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Rusty Tinamou Crypturellus brevirostris is an elusive, ground-dwelling bird of terra firme forest. Although widespread across Amazonian Brazil, the Guiana Shield and extreme south-east Colombia, it is everywhere uncommon. Frequently, only its distinctive voice betrays its presence and therefore most contacts with this tinamou are auditory. Here, we analyse the vocalisations of Rusty Tinamou, a primary and secondary song, which may represent duetting between male and female of a mated pair. We also compare and discuss this vocal behaviour with duetting in other Crypturellus species.
The long-recognised name of the Veery Catharus fuscescens (Stephens 1817) was intended to replace Tawny Thrush Turdus mustelinusWilson, 1812, which was preoccupied by T. mustelinus J. F. Gmelin, 1789. Herein, I demonstrate that T. mustelinus Wilson is unidentifiable because it was based on attributes shared by more than one species, including some features that are a better match to other Catharus species than to Veery. None of the specimens mentioned in Wilson's description is extant. To maintain traditional nomenclature and to prevent destabilising confusion arising from alternative identifications, I designate a neotype for Turdus mustelinus Wilson and its replacement names, including T. fuscescens Stephens, fixing the name to the taxon to which it has been traditionally applied. The neotype is a colour-banded male that was tracked over two consecutive years with light-level geolocator and GPS tracking units. To my knowledge, it is the first bird specimen in any collection for which migratory data were collected with either device.
We complement the only existing nest description for Ruddy Treerunner Margarornis rubiginosus and include observations of nestbuilding and breeding behaviour. We also compare our data with existing information on nest architecture and breeding biology of the closely related Pearled Treerunner M. squamiger and Spotted Barbtail Premnoplex brunnescens. The nest of Ruddy Treerunner was a pendant closed nest below a single tree branch and was mostly constructed of moss. In the nest base there was a circular entrance and a second cavity. The inner chamber was spherical and the egg cup was mostly constructed of roots, fern scales and other plant fibres. Both adults build the nest and care for chicks. We observed a nest helper and removal of faecal sacs by both adults. Many aspects of nest structure and parental behaviour are similar to those of its sister species, thereby supporting existing genetic data.
Interesting sightings in southern Mozambique of 13 species of terns, gulls and skuas are reported, the result of regular observations between October 2010 and September 2017 while I was based in the capital, Maputo. These include the first two records of Black Tern Chlidonias niger, the first fully documented record of Lesser Noddy Anous tenuirostris and the first observations of live Arctic Terns Sterna paradisaea for Mozambique, as well as status updates for Kelp Gull Larusdominicanus, Lesser Black-backed Gull L. fuscus, Sabine's Gull Xema sabini, Gullbilled Tern Gelochelidon nilotica, Swift Tern Thalasseus bergii, Sooty Tern Onychoprionfuscatus, Common Tern Sterna hirundo, Black-naped Tern S. sumatrana, Roseate Tern S. dougallii and Subantarctic Skua Stercorarius antarcticus in southern Mozambique.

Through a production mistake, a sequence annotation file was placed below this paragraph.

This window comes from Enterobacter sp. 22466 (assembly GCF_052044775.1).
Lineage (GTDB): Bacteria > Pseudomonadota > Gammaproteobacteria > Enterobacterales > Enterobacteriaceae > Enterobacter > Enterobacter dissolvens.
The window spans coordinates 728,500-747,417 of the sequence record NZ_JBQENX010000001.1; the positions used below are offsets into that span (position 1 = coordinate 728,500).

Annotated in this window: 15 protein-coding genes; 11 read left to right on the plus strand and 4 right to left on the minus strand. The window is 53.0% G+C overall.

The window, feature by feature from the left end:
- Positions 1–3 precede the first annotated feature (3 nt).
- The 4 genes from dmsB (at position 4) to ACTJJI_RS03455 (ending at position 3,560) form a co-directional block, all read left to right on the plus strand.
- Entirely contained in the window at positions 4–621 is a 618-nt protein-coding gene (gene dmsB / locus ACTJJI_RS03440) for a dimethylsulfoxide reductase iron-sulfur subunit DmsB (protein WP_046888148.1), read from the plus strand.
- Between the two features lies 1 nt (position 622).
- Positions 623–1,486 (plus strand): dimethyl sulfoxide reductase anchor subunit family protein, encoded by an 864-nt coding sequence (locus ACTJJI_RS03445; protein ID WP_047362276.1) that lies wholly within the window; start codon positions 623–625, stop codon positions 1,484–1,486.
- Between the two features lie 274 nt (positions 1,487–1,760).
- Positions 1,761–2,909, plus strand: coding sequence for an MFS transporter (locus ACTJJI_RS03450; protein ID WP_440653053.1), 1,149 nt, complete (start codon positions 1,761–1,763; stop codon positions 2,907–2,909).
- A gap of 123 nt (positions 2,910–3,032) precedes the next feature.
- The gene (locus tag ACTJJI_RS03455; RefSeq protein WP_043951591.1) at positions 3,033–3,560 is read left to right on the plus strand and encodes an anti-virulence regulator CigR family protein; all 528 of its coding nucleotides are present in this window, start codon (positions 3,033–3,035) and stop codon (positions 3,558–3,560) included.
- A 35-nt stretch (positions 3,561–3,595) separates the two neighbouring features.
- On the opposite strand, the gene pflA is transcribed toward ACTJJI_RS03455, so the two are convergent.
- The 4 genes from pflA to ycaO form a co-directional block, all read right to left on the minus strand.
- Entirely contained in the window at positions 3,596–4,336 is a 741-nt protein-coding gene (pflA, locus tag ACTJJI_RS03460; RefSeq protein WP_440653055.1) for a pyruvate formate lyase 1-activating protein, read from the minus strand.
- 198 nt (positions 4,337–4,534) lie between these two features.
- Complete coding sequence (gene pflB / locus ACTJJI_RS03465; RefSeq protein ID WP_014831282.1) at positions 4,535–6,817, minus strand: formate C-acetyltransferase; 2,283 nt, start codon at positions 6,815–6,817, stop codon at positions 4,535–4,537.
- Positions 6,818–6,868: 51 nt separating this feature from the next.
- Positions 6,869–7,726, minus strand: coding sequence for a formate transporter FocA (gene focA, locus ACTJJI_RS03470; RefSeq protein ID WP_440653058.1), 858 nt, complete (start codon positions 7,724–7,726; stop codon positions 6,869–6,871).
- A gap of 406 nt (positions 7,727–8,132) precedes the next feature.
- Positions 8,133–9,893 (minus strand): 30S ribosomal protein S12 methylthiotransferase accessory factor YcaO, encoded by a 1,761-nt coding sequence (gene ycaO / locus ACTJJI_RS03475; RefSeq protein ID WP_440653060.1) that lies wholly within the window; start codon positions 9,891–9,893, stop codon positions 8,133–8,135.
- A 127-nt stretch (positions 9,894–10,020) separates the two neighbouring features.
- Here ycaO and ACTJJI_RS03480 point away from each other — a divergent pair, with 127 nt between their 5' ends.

In light of speculation in the recent literature concerning the species' intraspecific taxonomy and personal observations, we examined specimens of the Mascarene Swiftlet Aerodramus francicus from both range islands, Mauritius and Reunion, with the aim of documenting any geographical variation in morphology. We found that specimens from Reunion clearly differ from those collected on Mauritius (the type locality) in multiple plumage and biometric characters, and that at least some of these differences are also visible in the field. As a result, we describe the Reunion population as a new subspecies under the Biological Species Concept. Taken together, these insular forms are treated by BirdLife International as Near Threatened, but the declining nominotypical Mauritian population might require a reassessment of its conservation status according to IUCN criteria should future taxonomic research applying an integrative approach indicate that species rank is more appropriate.
Brazilian Merganser Mergus octosetaceus is one of the most endangered bird species in the Americas and one of the rarest ducks in the world. We photographed the species in August 2017, at Serra do Mar State Park, Salesópolis, in eastern São Paulo state. This is the third documented record in São Paulo, but the first for approximately 200 years.
Eight specimens collected in 1878 by the Italian explorer Odoardo Beccari have provided one or more type specimens for two seemingly identical names given to the Sunda Bulbul of Sumatra, now treated as a subspecies of Ixos virescens or perhaps a full species. These names are Hemixus sumatranusWardlaw Ramsay, 1882, and Hemixus sumatranusSalvadori, 1888. The International code of zoological nomenclature is not clearly explicit on the treatment of a name that when introduced was simultaneously a junior homonym and an objective junior synonym. While both names are available, the junior one is invalid because of its homonymy. Because both names are available, both have type material and this is not identical. Here we clarify the situation and the type material applicable.